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Parents, Local Groups Sue Halifax Commissioners Over Schools

teacher in a blur with classroom
Bart Everson
/
Flickr/Creative Commons

Parents and local groups have filed a lawsuit against the Halifax County Board of Commissioners, arguing that it fails to offer every student with the opportunity of a sound, basic education, as required by the state constitution.

Plaintiffs, which include three parents/guardians, the local NAACP chapter and the Coalition for Education and Economic Security, contend the board should merge the county's three school districts into one system. 

"It has chosen to maintain and fund an inefficient three-district system that divides its children along racial lines into 'good' and 'bad' school districts," the complaint states.

Halifax County is divided into three school systems: Halifax County Public Schools, Weldon City Schools and Roanoke Rapids Graded School District.

Halifax County Schools and WCS serve overwhelmingly African-American students, while students in RRGSD are predominantly white.

The complaint states that the divided system "imposes a stigma of racial inferiority upon black students" and hurts their access to quality educational resources.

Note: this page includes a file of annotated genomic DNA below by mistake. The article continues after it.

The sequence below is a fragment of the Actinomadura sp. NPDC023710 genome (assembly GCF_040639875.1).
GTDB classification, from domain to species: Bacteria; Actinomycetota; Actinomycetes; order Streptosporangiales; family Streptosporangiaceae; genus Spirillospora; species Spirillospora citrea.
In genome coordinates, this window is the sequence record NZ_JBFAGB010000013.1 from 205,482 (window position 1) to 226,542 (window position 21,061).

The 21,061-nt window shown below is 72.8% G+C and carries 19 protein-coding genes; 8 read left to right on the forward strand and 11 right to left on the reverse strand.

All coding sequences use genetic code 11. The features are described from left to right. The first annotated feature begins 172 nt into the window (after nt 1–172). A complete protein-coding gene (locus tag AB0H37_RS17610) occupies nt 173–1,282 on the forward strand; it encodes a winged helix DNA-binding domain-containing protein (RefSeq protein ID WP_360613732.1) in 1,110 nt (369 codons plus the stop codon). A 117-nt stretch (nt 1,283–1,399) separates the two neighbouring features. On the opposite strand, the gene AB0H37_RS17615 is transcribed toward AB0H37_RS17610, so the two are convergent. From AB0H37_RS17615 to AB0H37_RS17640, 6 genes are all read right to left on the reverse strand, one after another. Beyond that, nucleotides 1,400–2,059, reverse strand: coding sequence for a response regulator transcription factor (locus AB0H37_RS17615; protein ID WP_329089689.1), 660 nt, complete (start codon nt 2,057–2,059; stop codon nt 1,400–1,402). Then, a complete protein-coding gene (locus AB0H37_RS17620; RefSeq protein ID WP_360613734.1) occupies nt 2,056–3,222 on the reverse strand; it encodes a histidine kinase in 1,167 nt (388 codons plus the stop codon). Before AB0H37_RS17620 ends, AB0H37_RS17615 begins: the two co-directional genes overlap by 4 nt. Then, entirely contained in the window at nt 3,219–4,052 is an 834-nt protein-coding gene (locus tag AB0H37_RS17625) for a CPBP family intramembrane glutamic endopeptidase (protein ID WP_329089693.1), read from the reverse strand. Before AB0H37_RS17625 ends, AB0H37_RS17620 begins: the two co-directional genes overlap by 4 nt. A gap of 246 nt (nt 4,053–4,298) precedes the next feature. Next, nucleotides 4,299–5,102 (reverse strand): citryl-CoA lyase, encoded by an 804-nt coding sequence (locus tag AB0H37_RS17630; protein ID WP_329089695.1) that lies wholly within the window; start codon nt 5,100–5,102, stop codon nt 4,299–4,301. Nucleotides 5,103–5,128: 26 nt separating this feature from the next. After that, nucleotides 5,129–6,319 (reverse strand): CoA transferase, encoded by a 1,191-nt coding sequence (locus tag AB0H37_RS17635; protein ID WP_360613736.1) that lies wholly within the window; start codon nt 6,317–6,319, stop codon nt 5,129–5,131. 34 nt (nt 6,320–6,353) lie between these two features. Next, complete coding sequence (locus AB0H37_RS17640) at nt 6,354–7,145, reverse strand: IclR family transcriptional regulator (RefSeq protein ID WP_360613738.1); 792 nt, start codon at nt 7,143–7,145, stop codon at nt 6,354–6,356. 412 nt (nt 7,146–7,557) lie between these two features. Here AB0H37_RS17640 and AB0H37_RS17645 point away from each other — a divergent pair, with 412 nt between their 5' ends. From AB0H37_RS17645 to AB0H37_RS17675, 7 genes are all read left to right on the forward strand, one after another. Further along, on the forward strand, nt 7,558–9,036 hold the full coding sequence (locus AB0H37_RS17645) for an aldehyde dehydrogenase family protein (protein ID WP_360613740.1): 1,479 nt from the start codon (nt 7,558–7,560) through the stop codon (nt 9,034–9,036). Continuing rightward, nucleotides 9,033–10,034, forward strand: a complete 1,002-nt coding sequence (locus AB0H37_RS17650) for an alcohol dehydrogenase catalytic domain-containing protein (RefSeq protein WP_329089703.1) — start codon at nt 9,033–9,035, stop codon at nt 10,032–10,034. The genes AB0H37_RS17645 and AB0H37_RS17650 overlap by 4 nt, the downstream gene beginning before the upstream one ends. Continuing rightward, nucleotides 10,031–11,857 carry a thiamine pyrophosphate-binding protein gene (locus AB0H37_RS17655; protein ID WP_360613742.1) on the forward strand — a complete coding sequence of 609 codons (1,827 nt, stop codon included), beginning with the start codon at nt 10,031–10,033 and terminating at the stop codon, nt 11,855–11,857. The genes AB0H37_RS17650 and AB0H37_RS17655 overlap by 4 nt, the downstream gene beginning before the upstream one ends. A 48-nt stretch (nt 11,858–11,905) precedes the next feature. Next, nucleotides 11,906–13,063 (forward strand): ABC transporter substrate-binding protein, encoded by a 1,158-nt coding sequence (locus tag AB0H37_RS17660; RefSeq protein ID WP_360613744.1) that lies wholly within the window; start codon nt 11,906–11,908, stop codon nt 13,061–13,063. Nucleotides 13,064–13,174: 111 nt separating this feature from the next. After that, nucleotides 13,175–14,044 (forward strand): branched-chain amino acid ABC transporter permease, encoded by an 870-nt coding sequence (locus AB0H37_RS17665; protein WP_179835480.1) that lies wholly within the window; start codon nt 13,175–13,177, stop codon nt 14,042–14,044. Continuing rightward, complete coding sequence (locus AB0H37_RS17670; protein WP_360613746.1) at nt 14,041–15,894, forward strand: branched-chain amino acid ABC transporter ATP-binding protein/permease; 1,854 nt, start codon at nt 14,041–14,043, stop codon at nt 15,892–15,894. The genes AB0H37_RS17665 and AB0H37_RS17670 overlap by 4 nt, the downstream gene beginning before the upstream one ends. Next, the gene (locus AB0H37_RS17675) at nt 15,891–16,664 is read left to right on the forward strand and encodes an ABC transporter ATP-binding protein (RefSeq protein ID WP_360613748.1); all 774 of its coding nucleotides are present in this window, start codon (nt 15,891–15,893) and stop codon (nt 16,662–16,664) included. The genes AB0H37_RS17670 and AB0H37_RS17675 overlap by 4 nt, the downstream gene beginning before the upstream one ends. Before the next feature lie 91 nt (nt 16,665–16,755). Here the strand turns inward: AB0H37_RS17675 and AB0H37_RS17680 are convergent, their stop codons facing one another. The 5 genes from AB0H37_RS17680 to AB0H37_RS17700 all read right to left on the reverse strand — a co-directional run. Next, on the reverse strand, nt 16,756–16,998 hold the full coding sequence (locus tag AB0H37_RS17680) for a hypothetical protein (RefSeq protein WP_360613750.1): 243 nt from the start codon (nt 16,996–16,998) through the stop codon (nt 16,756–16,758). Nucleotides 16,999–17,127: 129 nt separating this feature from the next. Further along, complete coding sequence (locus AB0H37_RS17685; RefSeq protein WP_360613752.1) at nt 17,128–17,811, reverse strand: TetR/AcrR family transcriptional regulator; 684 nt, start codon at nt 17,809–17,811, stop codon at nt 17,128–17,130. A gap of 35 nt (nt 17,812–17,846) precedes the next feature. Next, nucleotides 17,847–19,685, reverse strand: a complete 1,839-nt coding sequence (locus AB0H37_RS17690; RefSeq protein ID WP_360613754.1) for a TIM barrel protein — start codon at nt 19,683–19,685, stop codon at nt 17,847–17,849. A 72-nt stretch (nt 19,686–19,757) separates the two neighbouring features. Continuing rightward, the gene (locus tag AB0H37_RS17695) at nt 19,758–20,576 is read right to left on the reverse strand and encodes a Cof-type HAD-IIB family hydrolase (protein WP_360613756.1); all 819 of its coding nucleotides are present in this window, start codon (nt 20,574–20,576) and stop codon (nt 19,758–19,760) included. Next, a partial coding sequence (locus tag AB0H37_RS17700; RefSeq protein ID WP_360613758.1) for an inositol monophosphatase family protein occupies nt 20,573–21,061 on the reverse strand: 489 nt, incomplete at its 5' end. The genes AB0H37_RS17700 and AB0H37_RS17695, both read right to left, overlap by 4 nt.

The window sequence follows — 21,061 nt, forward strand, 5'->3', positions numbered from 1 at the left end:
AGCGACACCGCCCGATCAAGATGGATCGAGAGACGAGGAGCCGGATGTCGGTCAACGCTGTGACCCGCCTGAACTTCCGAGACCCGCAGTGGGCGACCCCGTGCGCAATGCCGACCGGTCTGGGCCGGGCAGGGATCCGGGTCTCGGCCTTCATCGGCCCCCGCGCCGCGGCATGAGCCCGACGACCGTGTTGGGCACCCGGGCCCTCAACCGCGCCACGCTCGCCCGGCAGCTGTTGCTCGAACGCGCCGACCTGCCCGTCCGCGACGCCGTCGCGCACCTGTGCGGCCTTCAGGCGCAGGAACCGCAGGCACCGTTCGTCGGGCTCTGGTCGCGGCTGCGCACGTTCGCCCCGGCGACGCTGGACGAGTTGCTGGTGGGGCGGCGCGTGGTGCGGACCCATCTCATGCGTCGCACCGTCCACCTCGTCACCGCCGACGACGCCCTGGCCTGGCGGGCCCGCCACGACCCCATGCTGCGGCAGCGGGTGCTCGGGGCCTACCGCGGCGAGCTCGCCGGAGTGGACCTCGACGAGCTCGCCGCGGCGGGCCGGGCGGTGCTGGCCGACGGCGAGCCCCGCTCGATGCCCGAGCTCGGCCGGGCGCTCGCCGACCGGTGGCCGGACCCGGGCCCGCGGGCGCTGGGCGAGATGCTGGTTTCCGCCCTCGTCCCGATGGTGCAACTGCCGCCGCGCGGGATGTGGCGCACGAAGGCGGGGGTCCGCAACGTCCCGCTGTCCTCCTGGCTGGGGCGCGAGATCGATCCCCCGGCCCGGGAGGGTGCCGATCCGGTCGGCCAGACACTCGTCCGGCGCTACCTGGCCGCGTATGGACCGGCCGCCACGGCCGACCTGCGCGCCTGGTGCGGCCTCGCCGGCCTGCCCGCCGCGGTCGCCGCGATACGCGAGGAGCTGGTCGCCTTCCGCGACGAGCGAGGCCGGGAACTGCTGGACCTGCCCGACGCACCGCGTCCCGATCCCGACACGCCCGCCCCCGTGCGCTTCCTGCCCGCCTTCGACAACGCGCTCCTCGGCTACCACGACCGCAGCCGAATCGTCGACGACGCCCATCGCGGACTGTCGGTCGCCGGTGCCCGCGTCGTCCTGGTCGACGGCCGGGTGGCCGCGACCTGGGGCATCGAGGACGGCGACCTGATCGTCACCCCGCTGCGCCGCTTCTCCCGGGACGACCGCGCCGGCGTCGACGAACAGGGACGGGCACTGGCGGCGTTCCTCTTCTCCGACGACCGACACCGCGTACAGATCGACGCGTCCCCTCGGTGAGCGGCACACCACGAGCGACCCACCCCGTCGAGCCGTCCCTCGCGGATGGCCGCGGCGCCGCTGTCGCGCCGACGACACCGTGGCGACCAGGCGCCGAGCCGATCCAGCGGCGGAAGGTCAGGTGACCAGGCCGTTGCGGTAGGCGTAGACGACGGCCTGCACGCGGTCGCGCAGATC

"It goes back to the era of Jim Crow segregation," said David Harvey, president of Halifax county's NAACP chapter.

Harvey argues that the current system creates unfair competition for already limited resources, like class materials and quality teachers. He also explains that the board distributes its sales tax in a way that provide additional funding to RRGSD and WCS, but not Halifax County Schools.

While test scores in all three districts tend to be lower than state averages, WCS and HCS perform worse than RRGSD.

Since 2003, students at the two districts with majorities of African-Americans, have consistently scored 150-250 points lower on the SAT college entrance exam than students at RRGSD.

The suspension rate in Halifax County Schools is also nearly eight times the rate of RRGSD, according to the complaint.

In past debates over whether to merge the districts, opponents contend a unified system would not help the students and that leaders need to focus on management and finances instead.

The lawsuit is not related to the state Board of Education's recent decision to intervene in Halifax County Schools. The state board is now in charge of the county's budget—and hiring decisions—to help improve student performance.

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